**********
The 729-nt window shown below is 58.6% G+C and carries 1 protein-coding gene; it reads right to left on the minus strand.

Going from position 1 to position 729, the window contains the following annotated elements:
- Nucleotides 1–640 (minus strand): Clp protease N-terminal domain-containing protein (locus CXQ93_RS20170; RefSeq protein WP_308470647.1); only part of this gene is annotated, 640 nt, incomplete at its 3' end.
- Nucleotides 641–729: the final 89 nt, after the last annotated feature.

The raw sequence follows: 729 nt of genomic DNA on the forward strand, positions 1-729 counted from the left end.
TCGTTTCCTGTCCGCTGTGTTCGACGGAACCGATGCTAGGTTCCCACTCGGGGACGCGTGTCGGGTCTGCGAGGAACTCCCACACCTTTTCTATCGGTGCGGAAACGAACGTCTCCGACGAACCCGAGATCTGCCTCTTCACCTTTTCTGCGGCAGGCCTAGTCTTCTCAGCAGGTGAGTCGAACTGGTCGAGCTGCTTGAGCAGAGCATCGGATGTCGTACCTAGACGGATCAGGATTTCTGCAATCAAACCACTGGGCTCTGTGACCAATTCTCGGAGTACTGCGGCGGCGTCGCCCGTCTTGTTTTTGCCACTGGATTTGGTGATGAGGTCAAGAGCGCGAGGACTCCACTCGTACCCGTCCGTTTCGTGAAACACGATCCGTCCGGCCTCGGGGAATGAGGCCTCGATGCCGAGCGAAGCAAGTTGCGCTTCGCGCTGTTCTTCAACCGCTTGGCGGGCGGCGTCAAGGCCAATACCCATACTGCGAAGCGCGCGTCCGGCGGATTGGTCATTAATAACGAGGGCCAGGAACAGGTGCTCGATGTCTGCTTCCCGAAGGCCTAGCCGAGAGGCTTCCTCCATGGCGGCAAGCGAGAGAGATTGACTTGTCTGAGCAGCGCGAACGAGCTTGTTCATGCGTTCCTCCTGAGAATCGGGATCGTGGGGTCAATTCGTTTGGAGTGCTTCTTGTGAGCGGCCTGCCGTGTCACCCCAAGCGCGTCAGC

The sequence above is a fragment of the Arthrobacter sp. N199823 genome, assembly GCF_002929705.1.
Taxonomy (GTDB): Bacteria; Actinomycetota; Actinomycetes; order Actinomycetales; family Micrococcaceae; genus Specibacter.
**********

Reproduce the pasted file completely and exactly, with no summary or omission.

The 729-nt window shown below is 58.6% G+C and carries 1 protein-coding gene; it reads right to left on the minus strand.

Going from position 1 to position 729, the window contains the following annotated elements:
- Nucleotides 1–640 (minus strand): Clp protease N-terminal domain-containing protein (locus CXQ93_RS20170; RefSeq protein WP_308470647.1); only part of this gene is annotated, 640 nt, incomplete at its 3' end.
- Nucleotides 641–729: the final 89 nt, after the last annotated feature.

The raw sequence follows: 729 nt of genomic DNA on the forward strand, positions 1-729 counted from the left end.
TCGTTTCCTGTCCGCTGTGTTCGACGGAACCGATGCTAGGTTCCCACTCGGGGACGCGTGTCGGGTCTGCGAGGAACTCCCACACCTTTTCTATCGGTGCGGAAACGAACGTCTCCGACGAACCCGAGATCTGCCTCTTCACCTTTTCTGCGGCAGGCCTAGTCTTCTCAGCAGGTGAGTCGAACTGGTCGAGCTGCTTGAGCAGAGCATCGGATGTCGTACCTAGACGGATCAGGATTTCTGCAATCAAACCACTGGGCTCTGTGACCAATTCTCGGAGTACTGCGGCGGCGTCGCCCGTCTTGTTTTTGCCACTGGATTTGGTGATGAGGTCAAGAGCGCGAGGACTCCACTCGTACCCGTCCGTTTCGTGAAACACGATCCGTCCGGCCTCGGGGAATGAGGCCTCGATGCCGAGCGAAGCAAGTTGCGCTTCGCGCTGTTCTTCAACCGCTTGGCGGGCGGCGTCAAGGCCAATACCCATACTGCGAAGCGCGCGTCCGGCGGATTGGTCATTAATAACGAGGGCCAGGAACAGGTGCTCGATGTCTGCTTCCCGAAGGCCTAGCCGAGAGGCTTCCTCCATGGCGGCAAGCGAGAGAGATTGACTTGTCTGAGCAGCGCGAACGAGCTTGTTCATGCGTTCCTCCTGAGAATCGGGATCGTGGGGTCAATTCGTTTGGAGTGCTTCTTGTGAGCGGCCTGCCGTGTCACCCCAAGCGCGTCAGC

The sequence above is a fragment of the Arthrobacter sp. N199823 genome, assembly GCF_002929705.1.
Taxonomy (GTDB): Bacteria; Actinomycetota; Actinomycetes; order Actinomycetales; family Micrococcaceae; genus Specibacter.